We had arrived in China at just about the same time as Typhoon Utor.
Which was a bit of a problem, since our cameraman Damien Riunaud and I had travelled to Shenzhen to board the Singapore-bound APL Boston container ship and produce video footage documenting life at sea.
The trip was meant to coincide with the coming into force of the ILO’s Maritime Labour Convention (MLC, 2006), also known as the Seafarers’ Bill of Rights.
A milestone in maritime history, the Convention sets minimum standards aimed at ensuring decent working conditions for seafarers, while helping to provide a level playing field for quality shipowners. It came into force on 20, August 2013.
Stuck in a rainy and windy Shenzhen for three days, I remembered the words a ship’s captain had told me on an earlier trip to Panama. “In this sector, you can’t predict much. It’s nature that dictates to us.”
When the port of Chiwan, just outside Shenzhen, finally re-opened, the state of the art APL Boston was there in all her might, all 328 meters of it.
Boarding the vessel, I tried to picture the amount of goods it carries around the globe – I bet half of what we have in our homes has been shipped in such vessels. And yet, we know little, if anything of the thousands of people who spend their lives at sea and whose work keeps the world’s shipping afloat.
One of the first things that struck me was the calm the 28 crew members exude, despite the pressure and stress of the job. And there certainly was plenty to do for the crew as the ship’s cargo of containers was being unloaded.
The next step, moving about a mile to another loading dock, took about one hour. The port pilots and the ship’s crew achieved what looked to me like a geometrically perfect berthing.
Loading and unloading took the better part of 48 hours. I couldn’t help but think that some of the goods might end up at my neighbourhood store.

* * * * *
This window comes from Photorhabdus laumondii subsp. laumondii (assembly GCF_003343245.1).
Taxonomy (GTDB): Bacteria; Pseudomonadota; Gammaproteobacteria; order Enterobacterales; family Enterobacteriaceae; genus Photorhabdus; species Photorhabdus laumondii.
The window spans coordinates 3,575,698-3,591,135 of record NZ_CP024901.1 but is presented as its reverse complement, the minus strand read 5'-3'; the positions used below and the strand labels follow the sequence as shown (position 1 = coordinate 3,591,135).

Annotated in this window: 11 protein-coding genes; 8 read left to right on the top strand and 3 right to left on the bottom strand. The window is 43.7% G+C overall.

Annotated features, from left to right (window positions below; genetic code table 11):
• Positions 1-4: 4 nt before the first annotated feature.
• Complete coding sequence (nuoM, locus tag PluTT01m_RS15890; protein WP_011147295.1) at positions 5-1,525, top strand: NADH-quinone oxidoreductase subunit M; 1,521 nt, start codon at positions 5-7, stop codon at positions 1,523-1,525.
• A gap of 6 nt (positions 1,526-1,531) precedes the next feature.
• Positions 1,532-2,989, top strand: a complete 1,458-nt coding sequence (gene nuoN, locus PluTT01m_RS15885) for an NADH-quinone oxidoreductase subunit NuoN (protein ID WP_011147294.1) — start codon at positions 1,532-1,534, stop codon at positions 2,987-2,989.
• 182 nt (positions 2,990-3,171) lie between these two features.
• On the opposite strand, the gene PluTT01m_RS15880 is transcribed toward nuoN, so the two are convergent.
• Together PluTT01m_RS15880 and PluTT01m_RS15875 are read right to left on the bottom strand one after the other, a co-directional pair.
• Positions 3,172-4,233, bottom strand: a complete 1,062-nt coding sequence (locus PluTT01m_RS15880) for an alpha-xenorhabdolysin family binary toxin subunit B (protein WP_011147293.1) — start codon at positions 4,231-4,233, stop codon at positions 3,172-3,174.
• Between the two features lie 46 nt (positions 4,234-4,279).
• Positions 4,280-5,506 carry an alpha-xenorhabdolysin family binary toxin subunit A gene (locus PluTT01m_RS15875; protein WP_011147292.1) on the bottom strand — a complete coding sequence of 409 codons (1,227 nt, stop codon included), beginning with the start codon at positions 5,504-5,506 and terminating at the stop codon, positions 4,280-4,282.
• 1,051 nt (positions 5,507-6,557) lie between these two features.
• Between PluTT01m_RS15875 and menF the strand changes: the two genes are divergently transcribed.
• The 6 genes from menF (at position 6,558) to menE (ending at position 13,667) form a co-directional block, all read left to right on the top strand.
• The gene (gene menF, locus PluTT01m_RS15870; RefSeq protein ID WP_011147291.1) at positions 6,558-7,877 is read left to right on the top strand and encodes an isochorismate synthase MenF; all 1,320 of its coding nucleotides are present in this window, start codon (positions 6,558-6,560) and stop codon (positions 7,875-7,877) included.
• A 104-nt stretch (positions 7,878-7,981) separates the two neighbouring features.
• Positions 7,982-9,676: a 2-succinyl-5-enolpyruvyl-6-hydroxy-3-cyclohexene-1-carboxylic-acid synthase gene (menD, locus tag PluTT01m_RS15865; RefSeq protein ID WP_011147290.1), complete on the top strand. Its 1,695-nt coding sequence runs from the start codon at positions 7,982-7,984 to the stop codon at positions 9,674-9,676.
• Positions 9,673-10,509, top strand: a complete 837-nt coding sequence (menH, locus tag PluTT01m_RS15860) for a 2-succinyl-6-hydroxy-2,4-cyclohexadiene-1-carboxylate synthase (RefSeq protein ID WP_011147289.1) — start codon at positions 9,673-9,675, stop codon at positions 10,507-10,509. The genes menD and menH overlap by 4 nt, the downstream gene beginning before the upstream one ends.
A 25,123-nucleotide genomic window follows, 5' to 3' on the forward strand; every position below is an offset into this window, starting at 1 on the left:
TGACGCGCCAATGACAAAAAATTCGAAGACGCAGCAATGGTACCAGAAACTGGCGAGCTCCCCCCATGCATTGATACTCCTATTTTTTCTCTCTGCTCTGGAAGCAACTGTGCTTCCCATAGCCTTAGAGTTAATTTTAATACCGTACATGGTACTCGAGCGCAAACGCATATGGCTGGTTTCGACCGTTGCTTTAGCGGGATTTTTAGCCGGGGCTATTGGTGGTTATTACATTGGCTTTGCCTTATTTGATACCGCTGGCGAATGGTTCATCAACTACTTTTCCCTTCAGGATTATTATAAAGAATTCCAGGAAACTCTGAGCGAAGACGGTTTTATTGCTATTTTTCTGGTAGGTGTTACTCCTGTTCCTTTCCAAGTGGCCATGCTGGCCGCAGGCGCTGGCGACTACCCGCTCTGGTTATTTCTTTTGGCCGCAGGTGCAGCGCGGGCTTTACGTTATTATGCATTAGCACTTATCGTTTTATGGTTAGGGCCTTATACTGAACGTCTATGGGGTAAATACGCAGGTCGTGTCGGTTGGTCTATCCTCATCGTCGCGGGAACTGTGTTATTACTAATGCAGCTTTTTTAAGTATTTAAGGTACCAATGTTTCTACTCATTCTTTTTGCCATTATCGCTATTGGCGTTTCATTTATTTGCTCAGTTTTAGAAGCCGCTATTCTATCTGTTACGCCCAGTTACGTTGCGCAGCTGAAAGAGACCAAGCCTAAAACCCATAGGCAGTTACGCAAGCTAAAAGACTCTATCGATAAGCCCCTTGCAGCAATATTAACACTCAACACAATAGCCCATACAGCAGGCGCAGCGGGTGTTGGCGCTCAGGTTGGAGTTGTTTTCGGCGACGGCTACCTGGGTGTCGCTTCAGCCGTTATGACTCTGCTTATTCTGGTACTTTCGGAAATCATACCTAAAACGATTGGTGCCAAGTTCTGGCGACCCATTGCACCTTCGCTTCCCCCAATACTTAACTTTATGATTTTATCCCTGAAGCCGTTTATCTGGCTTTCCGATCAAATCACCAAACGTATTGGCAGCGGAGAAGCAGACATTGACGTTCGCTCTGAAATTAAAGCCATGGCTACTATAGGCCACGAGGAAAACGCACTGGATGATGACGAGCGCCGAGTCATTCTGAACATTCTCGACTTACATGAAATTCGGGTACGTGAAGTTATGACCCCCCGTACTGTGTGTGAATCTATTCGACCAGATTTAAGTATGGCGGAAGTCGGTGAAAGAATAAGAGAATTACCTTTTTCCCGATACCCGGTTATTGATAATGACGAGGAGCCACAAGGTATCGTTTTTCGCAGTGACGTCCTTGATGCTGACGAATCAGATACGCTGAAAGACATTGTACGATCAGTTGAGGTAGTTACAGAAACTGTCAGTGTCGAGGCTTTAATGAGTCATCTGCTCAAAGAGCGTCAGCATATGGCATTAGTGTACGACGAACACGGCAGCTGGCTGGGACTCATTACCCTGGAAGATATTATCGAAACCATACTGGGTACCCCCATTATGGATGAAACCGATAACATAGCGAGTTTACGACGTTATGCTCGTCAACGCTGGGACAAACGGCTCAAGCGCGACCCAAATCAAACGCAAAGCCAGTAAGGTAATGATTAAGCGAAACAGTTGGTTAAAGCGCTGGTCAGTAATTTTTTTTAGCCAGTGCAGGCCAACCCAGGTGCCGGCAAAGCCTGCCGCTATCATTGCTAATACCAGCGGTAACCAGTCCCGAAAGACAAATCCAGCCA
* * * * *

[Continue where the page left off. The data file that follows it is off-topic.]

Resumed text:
Eventually, the cranes went silent, giving way to strident sirens that signaled our imminent departure. Sailing through the bustling Hong-Kong Bay was an amazing experience: crossing under huge bridges with just metres to spare, passing an astonishing array of ships, from flimsy fishing boats, to ferries and enormous cargo vessels.
Watching the crew at work from the bridge is a unique experience. The words “meticulous” and “well-choreographed” come to mind. Each crew member knows exactly what to do and responds rapidly to the captain’s instructions.
During the voyage, we got to know the crew members and find out a little about their lives and their work. And their stories are fascinating.
Take Chief Officer Lin Naing Oo, from Myanmar, who calls himself “the balance guy.” One of his main responsibilities is to ensure the proper distribution of weight on the vessel, which is the key to safety in shallow water and optimizes a ship’s performance.
Lin, who has been a seafarer for over two decades, told me how higher fuel prices have led to a re-think in naval engineering. The emphasis now is less on speed and more on fuel efficiency, which helps maximize profits in an increasingly costly industry
A note of nostalgia tinged his voice, as he recalled the old days when he’d spend hours writing a letter to his wife and children, which would be posted at the next port of call. There was also more socializing on board, then. Those not on shift would gather to chat, play music and play cards. Now, they tend to stay in their cabins, using their computers.
He did admit, though, that it’s much easier to be in touch with family and friends, now that there’s Wi-Fi on board. He’s grateful for all the improvements that took place in the industry over the years. And he’s glad he’s working for a large, partly state controlled company. He told me that in some small companies, seafarers risk not being paid, live in poor conditions and may be exposed to hazards.
Lin has strong praise for the MLC, which he believes is particularly important for fellow seafarers around the world who lack decent working and living conditions.